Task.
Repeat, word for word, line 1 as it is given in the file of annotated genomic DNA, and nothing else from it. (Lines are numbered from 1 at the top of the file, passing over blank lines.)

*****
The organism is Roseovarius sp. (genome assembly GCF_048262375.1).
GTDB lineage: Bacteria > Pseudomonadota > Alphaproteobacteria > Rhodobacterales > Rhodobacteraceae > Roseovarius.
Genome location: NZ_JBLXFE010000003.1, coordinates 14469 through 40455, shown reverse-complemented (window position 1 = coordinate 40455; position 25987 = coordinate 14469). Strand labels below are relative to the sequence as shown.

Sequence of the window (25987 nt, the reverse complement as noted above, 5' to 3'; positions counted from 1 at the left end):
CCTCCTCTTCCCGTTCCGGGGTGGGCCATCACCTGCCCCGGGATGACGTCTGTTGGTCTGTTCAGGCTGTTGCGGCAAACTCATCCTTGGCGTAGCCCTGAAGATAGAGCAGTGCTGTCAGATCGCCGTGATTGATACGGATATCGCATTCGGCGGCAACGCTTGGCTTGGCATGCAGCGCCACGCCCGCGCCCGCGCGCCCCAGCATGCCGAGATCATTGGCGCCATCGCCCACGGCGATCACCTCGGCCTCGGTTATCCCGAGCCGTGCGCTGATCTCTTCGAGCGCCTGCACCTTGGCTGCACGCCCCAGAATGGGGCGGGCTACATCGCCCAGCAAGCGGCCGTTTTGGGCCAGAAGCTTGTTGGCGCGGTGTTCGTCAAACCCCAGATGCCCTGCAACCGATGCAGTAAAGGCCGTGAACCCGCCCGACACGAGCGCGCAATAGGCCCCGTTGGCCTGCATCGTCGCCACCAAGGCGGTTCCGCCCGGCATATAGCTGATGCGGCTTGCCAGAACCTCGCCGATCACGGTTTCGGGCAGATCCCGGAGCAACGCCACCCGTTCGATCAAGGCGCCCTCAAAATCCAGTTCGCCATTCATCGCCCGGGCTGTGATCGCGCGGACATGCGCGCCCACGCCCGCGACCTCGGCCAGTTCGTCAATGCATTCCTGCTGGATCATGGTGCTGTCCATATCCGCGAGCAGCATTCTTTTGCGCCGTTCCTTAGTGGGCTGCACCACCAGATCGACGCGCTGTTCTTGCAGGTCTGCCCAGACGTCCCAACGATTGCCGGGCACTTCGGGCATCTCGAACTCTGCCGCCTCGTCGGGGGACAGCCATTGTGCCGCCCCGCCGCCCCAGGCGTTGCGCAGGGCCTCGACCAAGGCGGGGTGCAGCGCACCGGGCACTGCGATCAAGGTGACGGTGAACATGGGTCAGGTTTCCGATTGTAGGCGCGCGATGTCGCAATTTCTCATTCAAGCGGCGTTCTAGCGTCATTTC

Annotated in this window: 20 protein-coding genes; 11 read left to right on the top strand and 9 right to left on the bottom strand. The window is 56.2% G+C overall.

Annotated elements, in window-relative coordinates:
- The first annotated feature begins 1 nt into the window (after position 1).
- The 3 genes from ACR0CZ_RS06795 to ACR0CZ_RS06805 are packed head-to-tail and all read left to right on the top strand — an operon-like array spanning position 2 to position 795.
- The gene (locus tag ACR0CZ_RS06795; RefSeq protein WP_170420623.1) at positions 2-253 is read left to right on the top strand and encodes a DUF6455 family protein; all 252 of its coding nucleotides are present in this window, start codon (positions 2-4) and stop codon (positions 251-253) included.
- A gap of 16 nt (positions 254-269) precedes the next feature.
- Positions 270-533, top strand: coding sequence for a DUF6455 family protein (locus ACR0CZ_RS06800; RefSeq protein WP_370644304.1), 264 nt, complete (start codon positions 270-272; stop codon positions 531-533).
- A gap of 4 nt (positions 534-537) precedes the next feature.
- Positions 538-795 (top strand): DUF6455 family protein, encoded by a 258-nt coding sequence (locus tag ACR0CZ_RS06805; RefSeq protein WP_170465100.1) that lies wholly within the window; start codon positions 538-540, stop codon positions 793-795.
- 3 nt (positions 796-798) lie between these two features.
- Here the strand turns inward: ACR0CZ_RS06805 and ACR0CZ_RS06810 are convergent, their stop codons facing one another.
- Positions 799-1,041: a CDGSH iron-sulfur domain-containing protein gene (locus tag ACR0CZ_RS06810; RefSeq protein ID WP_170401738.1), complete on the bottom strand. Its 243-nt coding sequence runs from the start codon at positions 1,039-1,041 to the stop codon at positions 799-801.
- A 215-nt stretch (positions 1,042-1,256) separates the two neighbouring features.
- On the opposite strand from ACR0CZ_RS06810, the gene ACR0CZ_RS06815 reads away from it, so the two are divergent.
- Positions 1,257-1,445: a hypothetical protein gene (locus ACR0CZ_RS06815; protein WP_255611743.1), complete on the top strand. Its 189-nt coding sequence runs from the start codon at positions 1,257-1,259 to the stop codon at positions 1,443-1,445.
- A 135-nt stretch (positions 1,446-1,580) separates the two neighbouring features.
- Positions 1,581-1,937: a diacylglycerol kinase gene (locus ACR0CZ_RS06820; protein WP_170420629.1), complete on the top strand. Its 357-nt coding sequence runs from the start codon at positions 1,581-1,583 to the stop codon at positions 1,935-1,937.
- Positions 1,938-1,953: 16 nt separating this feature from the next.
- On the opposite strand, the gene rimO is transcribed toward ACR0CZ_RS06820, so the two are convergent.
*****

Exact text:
The organism is Roseovarius sp. (genome assembly GCF_048262375.1).